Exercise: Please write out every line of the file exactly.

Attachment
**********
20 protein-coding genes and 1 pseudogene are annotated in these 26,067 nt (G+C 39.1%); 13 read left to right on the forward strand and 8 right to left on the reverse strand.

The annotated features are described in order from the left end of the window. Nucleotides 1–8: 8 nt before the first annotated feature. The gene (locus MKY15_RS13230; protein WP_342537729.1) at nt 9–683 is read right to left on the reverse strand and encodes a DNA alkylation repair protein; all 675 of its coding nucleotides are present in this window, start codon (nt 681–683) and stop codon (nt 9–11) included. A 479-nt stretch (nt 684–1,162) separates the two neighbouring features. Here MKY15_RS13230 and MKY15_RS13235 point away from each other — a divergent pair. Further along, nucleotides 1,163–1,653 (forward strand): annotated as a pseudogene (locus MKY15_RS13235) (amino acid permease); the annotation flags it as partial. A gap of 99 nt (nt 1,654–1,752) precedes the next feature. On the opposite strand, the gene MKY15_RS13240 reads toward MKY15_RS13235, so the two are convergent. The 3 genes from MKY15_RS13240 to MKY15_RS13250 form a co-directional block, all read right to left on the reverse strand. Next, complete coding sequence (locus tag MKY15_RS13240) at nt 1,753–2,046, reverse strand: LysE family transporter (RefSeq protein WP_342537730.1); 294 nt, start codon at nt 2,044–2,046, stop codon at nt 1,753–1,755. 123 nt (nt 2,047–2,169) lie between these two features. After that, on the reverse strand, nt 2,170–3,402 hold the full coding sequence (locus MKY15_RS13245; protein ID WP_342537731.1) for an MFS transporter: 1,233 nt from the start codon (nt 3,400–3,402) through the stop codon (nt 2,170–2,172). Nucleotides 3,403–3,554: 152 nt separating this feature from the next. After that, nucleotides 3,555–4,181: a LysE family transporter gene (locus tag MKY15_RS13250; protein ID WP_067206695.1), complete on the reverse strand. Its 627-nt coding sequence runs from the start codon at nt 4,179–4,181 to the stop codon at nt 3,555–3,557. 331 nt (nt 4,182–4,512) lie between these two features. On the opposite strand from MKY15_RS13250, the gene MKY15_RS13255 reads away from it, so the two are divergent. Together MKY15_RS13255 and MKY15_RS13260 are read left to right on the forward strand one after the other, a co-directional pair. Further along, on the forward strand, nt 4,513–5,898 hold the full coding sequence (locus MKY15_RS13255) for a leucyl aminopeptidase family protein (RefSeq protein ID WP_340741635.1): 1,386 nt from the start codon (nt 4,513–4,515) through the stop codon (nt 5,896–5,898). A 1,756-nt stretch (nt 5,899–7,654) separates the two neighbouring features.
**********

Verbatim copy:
20 protein-coding genes and 1 pseudogene are annotated in these 26,067 nt (G+C 39.1%); 13 read left to right on the forward strand and 8 right to left on the reverse strand.

The annotated features are described in order from the left end of the window. Nucleotides 1–8: 8 nt before the first annotated feature. The gene (locus MKY15_RS13230; protein WP_342537729.1) at nt 9–683 is read right to left on the reverse strand and encodes a DNA alkylation repair protein; all 675 of its coding nucleotides are present in this window, start codon (nt 681–683) and stop codon (nt 9–11) included. A 479-nt stretch (nt 684–1,162) separates the two neighbouring features. Here MKY15_RS13230 and MKY15_RS13235 point away from each other — a divergent pair. Further along, nucleotides 1,163–1,653 (forward strand): annotated as a pseudogene (locus MKY15_RS13235) (amino acid permease); the annotation flags it as partial. A gap of 99 nt (nt 1,654–1,752) precedes the next feature. On the opposite strand, the gene MKY15_RS13240 reads toward MKY15_RS13235, so the two are convergent. The 3 genes from MKY15_RS13240 to MKY15_RS13250 form a co-directional block, all read right to left on the reverse strand. Next, complete coding sequence (locus tag MKY15_RS13240) at nt 1,753–2,046, reverse strand: LysE family transporter (RefSeq protein WP_342537730.1); 294 nt, start codon at nt 2,044–2,046, stop codon at nt 1,753–1,755. 123 nt (nt 2,047–2,169) lie between these two features. After that, on the reverse strand, nt 2,170–3,402 hold the full coding sequence (locus MKY15_RS13245; protein ID WP_342537731.1) for an MFS transporter: 1,233 nt from the start codon (nt 3,400–3,402) through the stop codon (nt 2,170–2,172). Nucleotides 3,403–3,554: 152 nt separating this feature from the next. After that, nucleotides 3,555–4,181: a LysE family transporter gene (locus tag MKY15_RS13250; protein ID WP_067206695.1), complete on the reverse strand. Its 627-nt coding sequence runs from the start codon at nt 4,179–4,181 to the stop codon at nt 3,555–3,557. 331 nt (nt 4,182–4,512) lie between these two features. On the opposite strand from MKY15_RS13250, the gene MKY15_RS13255 reads away from it, so the two are divergent. Together MKY15_RS13255 and MKY15_RS13260 are read left to right on the forward strand one after the other, a co-directional pair. Further along, on the forward strand, nt 4,513–5,898 hold the full coding sequence (locus MKY15_RS13255) for a leucyl aminopeptidase family protein (RefSeq protein ID WP_340741635.1): 1,386 nt from the start codon (nt 4,513–4,515) through the stop codon (nt 5,896–5,898). A 1,756-nt stretch (nt 5,899–7,654) separates the two neighbouring features.